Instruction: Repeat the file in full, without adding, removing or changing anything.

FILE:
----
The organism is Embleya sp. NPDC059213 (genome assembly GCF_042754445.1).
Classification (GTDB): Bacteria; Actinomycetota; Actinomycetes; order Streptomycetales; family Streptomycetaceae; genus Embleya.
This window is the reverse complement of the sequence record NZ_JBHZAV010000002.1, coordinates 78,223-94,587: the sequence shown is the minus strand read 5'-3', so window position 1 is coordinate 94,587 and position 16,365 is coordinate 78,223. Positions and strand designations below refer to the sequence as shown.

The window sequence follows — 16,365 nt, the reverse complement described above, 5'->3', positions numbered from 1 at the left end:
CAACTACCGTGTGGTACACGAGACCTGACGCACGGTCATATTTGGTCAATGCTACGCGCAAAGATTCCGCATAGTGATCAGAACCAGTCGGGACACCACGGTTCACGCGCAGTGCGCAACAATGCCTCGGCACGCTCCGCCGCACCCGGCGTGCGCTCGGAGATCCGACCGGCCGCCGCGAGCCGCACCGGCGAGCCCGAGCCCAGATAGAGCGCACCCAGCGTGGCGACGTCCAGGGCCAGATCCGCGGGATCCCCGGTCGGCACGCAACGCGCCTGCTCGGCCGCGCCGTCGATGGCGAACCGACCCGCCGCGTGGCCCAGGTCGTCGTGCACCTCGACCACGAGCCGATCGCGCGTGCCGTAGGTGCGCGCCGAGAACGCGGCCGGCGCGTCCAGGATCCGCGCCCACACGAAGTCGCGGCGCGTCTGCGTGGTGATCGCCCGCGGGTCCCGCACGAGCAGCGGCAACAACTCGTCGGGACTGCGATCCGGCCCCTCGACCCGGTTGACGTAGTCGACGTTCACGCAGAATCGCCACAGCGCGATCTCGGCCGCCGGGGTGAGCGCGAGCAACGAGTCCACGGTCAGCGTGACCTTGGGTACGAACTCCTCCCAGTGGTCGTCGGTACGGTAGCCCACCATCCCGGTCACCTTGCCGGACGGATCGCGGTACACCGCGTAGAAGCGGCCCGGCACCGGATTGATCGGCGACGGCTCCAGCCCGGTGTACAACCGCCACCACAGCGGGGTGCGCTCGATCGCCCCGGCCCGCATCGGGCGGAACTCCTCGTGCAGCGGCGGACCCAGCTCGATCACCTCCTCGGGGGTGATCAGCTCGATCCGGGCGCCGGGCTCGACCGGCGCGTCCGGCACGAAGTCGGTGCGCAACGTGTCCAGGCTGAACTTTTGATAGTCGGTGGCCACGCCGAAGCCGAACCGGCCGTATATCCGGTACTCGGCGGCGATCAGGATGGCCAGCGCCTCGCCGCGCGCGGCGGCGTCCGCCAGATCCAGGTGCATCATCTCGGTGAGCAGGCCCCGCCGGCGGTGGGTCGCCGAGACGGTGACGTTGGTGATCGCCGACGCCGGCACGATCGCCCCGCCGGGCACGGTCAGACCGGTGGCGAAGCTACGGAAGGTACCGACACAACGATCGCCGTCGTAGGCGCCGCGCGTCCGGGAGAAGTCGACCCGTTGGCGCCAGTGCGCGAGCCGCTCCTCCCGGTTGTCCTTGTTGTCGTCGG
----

The organism is Embleya sp. NPDC059213 (genome assembly GCF_042754445.1).
Classification (GTDB): Bacteria; Actinomycetota; Actinomycetes; order Streptomycetales; family Streptomycetaceae; genus Embleya.
This window is the reverse complement of the sequence record NZ_JBHZAV010000002.1, coordinates 78,223-94,587: the sequence shown is the minus strand read 5'-3', so window position 1 is coordinate 94,587 and position 16,365 is coordinate 78,223. Positions and strand designations below refer to the sequence as shown.

The window sequence follows — 16,365 nt, the reverse complement described above, 5'->3', positions numbered from 1 at the left end:
CAACTACCGTGTGGTACACGAGACCTGACGCACGGTCATATTTGGTCAATGCTACGCGCAAAGATTCCGCATAGTGATCAGAACCAGTCGGGACACCACGGTTCACGCGCAGTGCGCAACAATGCCTCGGCACGCTCCGCCGCACCCGGCGTGCGCTCGGAGATCCGACCGGCCGCCGCGAGCCGCACCGGCGAGCCCGAGCCCAGATAGAGCGCACCCAGCGTGGCGACGTCCAGGGCCAGATCCGCGGGATCCCCGGTCGGCACGCAACGCGCCTGCTCGGCCGCGCCGTCGATGGCGAACCGACCCGCCGCGTGGCCCAGGTCGTCGTGCACCTCGACCACGAGCCGATCGCGCGTGCCGTAGGTGCGCGCCGAGAACGCGGCCGGCGCGTCCAGGATCCGCGCCCACACGAAGTCGCGGCGCGTCTGCGTGGTGATCGCCCGCGGGTCCCGCACGAGCAGCGGCAACAACTCGTCGGGACTGCGATCCGGCCCCTCGACCCGGTTGACGTAGTCGACGTTCACGCAGAATCGCCACAGCGCGATCTCGGCCGCCGGGGTGAGCGCGAGCAACGAGTCCACGGTCAGCGTGACCTTGGGTACGAACTCCTCCCAGTGGTCGTCGGTACGGTAGCCCACCATCCCGGTCACCTTGCCGGACGGATCGCGGTACACCGCGTAGAAGCGGCCCGGCACCGGATTGATCGGCGACGGCTCCAGCCCGGTGTACAACCGCCACCACAGCGGGGTGCGCTCGATCGCCCCGGCCCGCATCGGGCGGAACTCCTCGTGCAGCGGCGGACCCAGCTCGATCACCTCCTCGGGGGTGATCAGCTCGATCCGGGCGCCGGGCTCGACCGGCGCGTCCGGCACGAAGTCGGTGCGCAACGTGTCCAGGCTGAACTTTTGATAGTCGGTGGCCACGCCGAAGCCGAACCGGCCGTATATCCGGTACTCGGCGGCGATCAGGATGGCCAGCGCCTCGCCGCGCGCGGCGGCGTCCGCCAGATCCAGGTGCATCATCTCGGTGAGCAGGCCCCGCCGGCGGTGGGTCGCCGAGACGGTGACGTTGGTGATCGCCGACGCCGGCACGATCGCCCCGCCGGGCACGGTCAGACCGGTGGCGAAGCTACGGAAGGTACCGACACAACGATCGCCGTCGTAGGCGCCGCGCGTCCGGGAGAAGTCGACCCGTTGGCGCCAGTGCGCGAGCCGCTCCTCCCGGTTGTCCTTGTTGTCGTCGG